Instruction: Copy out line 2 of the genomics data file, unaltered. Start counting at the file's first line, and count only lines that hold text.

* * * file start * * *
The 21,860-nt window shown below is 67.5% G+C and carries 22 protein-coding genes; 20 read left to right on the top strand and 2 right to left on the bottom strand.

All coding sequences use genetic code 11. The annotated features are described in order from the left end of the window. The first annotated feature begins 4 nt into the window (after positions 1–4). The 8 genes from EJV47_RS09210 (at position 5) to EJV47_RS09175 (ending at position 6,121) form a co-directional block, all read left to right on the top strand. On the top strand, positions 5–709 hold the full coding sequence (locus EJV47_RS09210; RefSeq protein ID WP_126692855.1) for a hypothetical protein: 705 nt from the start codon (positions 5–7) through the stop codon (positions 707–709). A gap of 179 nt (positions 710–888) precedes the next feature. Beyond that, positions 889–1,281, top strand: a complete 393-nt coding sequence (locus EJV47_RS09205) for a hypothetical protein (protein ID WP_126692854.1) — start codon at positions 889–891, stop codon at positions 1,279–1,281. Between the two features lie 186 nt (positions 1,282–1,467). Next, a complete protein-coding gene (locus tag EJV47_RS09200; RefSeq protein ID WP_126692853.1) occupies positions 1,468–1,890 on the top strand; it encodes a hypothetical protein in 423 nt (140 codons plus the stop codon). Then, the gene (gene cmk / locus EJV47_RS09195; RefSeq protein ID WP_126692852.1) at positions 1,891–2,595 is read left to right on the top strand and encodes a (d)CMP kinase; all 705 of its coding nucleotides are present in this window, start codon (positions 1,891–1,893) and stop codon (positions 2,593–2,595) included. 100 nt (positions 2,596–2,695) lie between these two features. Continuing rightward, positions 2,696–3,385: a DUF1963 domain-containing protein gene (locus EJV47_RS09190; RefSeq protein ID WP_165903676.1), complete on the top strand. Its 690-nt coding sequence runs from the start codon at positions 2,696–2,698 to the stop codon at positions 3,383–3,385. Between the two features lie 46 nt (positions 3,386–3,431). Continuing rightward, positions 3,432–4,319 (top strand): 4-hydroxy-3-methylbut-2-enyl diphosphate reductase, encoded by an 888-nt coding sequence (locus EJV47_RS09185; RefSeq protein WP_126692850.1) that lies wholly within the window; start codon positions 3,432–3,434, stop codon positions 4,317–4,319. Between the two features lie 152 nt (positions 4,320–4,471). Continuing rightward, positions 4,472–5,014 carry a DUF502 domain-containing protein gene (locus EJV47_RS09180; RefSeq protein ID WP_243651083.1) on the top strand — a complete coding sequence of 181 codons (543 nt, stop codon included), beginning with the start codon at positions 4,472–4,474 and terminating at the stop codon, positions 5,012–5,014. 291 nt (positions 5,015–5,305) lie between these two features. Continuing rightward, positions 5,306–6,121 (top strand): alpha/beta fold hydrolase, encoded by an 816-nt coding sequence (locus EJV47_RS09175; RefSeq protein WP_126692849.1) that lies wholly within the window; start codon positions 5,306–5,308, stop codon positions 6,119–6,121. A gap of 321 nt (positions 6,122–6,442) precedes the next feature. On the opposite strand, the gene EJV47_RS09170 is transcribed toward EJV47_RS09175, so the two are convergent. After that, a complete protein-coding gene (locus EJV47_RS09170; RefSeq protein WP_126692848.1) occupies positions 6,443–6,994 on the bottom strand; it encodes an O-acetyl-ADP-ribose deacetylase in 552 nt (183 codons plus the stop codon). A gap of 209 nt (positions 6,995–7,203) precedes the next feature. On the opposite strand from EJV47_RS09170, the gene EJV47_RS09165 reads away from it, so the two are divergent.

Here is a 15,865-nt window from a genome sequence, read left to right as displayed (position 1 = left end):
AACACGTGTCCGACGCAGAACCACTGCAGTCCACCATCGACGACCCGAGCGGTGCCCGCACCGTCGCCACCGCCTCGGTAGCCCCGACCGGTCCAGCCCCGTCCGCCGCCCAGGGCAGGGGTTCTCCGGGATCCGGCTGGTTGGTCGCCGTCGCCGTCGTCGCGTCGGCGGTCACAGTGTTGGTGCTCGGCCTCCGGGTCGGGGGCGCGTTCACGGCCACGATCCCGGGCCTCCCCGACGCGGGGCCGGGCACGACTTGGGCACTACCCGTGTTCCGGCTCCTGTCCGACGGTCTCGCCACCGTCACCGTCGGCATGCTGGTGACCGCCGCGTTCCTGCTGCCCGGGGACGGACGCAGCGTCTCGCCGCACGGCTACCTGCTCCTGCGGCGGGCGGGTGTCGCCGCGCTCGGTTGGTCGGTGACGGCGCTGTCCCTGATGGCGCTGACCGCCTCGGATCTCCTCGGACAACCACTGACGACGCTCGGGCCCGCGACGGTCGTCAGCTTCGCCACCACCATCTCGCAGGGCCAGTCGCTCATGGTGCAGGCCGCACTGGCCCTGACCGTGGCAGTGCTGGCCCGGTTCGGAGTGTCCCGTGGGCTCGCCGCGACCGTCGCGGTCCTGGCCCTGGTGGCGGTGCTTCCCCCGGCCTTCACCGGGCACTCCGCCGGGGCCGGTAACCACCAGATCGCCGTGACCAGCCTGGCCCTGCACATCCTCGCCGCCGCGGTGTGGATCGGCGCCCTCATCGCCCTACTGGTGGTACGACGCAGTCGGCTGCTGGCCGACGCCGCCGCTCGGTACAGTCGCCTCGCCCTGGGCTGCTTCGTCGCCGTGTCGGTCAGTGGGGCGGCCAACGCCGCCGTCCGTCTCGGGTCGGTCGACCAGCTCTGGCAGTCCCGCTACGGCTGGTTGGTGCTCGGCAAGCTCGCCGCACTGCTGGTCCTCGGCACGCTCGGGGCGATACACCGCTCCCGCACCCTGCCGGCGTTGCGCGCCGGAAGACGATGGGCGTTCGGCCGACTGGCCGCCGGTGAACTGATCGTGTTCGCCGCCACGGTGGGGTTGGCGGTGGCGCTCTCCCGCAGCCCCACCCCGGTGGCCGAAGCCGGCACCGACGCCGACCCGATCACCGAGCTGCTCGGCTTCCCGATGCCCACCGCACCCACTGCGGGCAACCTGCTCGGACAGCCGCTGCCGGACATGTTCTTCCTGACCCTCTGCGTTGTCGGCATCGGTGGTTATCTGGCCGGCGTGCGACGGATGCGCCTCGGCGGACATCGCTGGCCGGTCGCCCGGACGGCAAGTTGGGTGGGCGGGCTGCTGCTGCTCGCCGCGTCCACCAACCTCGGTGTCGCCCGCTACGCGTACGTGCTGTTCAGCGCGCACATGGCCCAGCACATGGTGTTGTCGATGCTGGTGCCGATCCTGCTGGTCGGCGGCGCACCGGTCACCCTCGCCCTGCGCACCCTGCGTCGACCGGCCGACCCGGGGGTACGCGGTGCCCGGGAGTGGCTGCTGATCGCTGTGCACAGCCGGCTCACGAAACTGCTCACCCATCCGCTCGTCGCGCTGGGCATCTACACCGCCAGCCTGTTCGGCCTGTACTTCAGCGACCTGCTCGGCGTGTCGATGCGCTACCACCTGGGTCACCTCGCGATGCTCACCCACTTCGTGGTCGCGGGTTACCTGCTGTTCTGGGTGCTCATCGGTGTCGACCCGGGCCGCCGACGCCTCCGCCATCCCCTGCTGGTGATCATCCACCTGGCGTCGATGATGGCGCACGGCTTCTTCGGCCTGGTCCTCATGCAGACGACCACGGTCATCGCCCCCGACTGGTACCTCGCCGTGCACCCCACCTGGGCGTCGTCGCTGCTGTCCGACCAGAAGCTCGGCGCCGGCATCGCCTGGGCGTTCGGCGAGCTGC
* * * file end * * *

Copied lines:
All coding sequences use genetic code 11. The annotated features are described in order from the left end of the window. The first annotated feature begins 4 nt into the window (after positions 1–4). The 8 genes from EJV47_RS09210 (at position 5) to EJV47_RS09175 (ending at position 6,121) form a co-directional block, all read left to right on the top strand. On the top strand, positions 5–709 hold the full coding sequence (locus EJV47_RS09210; RefSeq protein ID WP_126692855.1) for a hypothetical protein: 705 nt from the start codon (positions 5–7) through the stop codon (positions 707–709). A gap of 179 nt (positions 710–888) precedes the next feature. Beyond that, positions 889–1,281, top strand: a complete 393-nt coding sequence (locus EJV47_RS09205) for a hypothetical protein (protein ID WP_126692854.1) — start codon at positions 889–891, stop codon at positions 1,279–1,281. Between the two features lie 186 nt (positions 1,282–1,467). Next, a complete protein-coding gene (locus tag EJV47_RS09200; RefSeq protein ID WP_126692853.1) occupies positions 1,468–1,890 on the top strand; it encodes a hypothetical protein in 423 nt (140 codons plus the stop codon). Then, the gene (gene cmk / locus EJV47_RS09195; RefSeq protein ID WP_126692852.1) at positions 1,891–2,595 is read left to right on the top strand and encodes a (d)CMP kinase; all 705 of its coding nucleotides are present in this window, start codon (positions 1,891–1,893) and stop codon (positions 2,593–2,595) included. 100 nt (positions 2,596–2,695) lie between these two features. Continuing rightward, positions 2,696–3,385: a DUF1963 domain-containing protein gene (locus EJV47_RS09190; RefSeq protein ID WP_165903676.1), complete on the top strand. Its 690-nt coding sequence runs from the start codon at positions 2,696–2,698 to the stop codon at positions 3,383–3,385. Between the two features lie 46 nt (positions 3,386–3,431). Continuing rightward, positions 3,432–4,319 (top strand): 4-hydroxy-3-methylbut-2-enyl diphosphate reductase, encoded by an 888-nt coding sequence (locus EJV47_RS09185; RefSeq protein WP_126692850.1) that lies wholly within the window; start codon positions 3,432–3,434, stop codon positions 4,317–4,319. Between the two features lie 152 nt (positions 4,320–4,471). Continuing rightward, positions 4,472–5,014 carry a DUF502 domain-containing protein gene (locus EJV47_RS09180; RefSeq protein ID WP_243651083.1) on the top strand — a complete coding sequence of 181 codons (543 nt, stop codon included), beginning with the start codon at positions 4,472–4,474 and terminating at the stop codon, positions 5,012–5,014. 291 nt (positions 5,015–5,305) lie between these two features. Continuing rightward, positions 5,306–6,121 (top strand): alpha/beta fold hydrolase, encoded by an 816-nt coding sequence (locus EJV47_RS09175; RefSeq protein WP_126692849.1) that lies wholly within the window; start codon positions 5,306–5,308, stop codon positions 6,119–6,121. A gap of 321 nt (positions 6,122–6,442) precedes the next feature. On the opposite strand, the gene EJV47_RS09170 is transcribed toward EJV47_RS09175, so the two are convergent. After that, a complete protein-coding gene (locus EJV47_RS09170; RefSeq protein WP_126692848.1) occupies positions 6,443–6,994 on the bottom strand; it encodes an O-acetyl-ADP-ribose deacetylase in 552 nt (183 codons plus the stop codon). A gap of 209 nt (positions 6,995–7,203) precedes the next feature. On the opposite strand from EJV47_RS09170, the gene EJV47_RS09165 reads away from it, so the two are divergent.